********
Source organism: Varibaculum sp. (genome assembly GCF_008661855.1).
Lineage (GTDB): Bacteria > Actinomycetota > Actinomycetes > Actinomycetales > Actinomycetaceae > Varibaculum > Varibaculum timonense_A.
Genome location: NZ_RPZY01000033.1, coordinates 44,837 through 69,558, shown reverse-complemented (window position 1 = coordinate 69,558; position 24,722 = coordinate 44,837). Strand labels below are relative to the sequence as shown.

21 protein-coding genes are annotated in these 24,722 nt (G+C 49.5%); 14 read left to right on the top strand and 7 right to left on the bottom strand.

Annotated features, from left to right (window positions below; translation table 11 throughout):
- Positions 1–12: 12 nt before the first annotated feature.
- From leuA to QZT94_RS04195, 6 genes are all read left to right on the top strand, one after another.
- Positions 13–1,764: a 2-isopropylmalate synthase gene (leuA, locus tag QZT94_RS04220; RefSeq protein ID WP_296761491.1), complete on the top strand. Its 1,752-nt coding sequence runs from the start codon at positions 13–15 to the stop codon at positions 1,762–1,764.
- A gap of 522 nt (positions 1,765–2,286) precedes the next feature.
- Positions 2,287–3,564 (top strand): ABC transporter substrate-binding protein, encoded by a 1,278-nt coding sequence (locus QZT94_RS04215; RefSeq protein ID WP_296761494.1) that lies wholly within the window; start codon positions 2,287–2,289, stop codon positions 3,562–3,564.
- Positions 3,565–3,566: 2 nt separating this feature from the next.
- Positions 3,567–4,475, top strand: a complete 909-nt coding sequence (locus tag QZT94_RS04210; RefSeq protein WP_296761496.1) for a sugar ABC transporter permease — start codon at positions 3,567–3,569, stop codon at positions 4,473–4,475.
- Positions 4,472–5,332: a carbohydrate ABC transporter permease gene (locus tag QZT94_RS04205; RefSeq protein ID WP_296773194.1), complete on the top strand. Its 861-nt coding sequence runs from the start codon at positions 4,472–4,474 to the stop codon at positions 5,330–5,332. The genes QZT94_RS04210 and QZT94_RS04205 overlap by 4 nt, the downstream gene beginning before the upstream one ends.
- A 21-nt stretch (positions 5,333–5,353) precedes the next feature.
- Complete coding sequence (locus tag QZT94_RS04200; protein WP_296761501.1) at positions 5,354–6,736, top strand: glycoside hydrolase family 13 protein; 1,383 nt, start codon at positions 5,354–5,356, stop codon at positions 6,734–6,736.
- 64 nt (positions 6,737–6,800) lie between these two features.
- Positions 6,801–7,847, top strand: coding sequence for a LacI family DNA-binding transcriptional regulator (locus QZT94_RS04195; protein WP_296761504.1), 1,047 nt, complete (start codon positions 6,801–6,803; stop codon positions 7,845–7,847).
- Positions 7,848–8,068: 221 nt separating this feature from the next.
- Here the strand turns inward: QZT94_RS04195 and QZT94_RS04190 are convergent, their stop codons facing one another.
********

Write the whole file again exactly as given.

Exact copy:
Source organism: Varibaculum sp. (genome assembly GCF_008661855.1).
Lineage (GTDB): Bacteria > Actinomycetota > Actinomycetes > Actinomycetales > Actinomycetaceae > Varibaculum > Varibaculum timonense_A.
Genome location: NZ_RPZY01000033.1, coordinates 44,837 through 69,558, shown reverse-complemented (window position 1 = coordinate 69,558; position 24,722 = coordinate 44,837). Strand labels below are relative to the sequence as shown.

21 protein-coding genes are annotated in these 24,722 nt (G+C 49.5%); 14 read left to right on the top strand and 7 right to left on the bottom strand.

Annotated features, from left to right (window positions below; translation table 11 throughout):
- Positions 1–12: 12 nt before the first annotated feature.
- From leuA to QZT94_RS04195, 6 genes are all read left to right on the top strand, one after another.
- Positions 13–1,764: a 2-isopropylmalate synthase gene (leuA, locus tag QZT94_RS04220; RefSeq protein ID WP_296761491.1), complete on the top strand. Its 1,752-nt coding sequence runs from the start codon at positions 13–15 to the stop codon at positions 1,762–1,764.
- A gap of 522 nt (positions 1,765–2,286) precedes the next feature.
- Positions 2,287–3,564 (top strand): ABC transporter substrate-binding protein, encoded by a 1,278-nt coding sequence (locus QZT94_RS04215; RefSeq protein ID WP_296761494.1) that lies wholly within the window; start codon positions 2,287–2,289, stop codon positions 3,562–3,564.
- Positions 3,565–3,566: 2 nt separating this feature from the next.
- Positions 3,567–4,475, top strand: a complete 909-nt coding sequence (locus tag QZT94_RS04210; RefSeq protein WP_296761496.1) for a sugar ABC transporter permease — start codon at positions 3,567–3,569, stop codon at positions 4,473–4,475.
- Positions 4,472–5,332: a carbohydrate ABC transporter permease gene (locus tag QZT94_RS04205; RefSeq protein ID WP_296773194.1), complete on the top strand. Its 861-nt coding sequence runs from the start codon at positions 4,472–4,474 to the stop codon at positions 5,330–5,332. The genes QZT94_RS04210 and QZT94_RS04205 overlap by 4 nt, the downstream gene beginning before the upstream one ends.
- A 21-nt stretch (positions 5,333–5,353) precedes the next feature.
- Complete coding sequence (locus tag QZT94_RS04200; protein WP_296761501.1) at positions 5,354–6,736, top strand: glycoside hydrolase family 13 protein; 1,383 nt, start codon at positions 5,354–5,356, stop codon at positions 6,734–6,736.
- 64 nt (positions 6,737–6,800) lie between these two features.
- Positions 6,801–7,847, top strand: coding sequence for a LacI family DNA-binding transcriptional regulator (locus QZT94_RS04195; protein WP_296761504.1), 1,047 nt, complete (start codon positions 6,801–6,803; stop codon positions 7,845–7,847).
- Positions 7,848–8,068: 221 nt separating this feature from the next.
- Here the strand turns inward: QZT94_RS04195 and QZT94_RS04190 are convergent, their stop codons facing one another.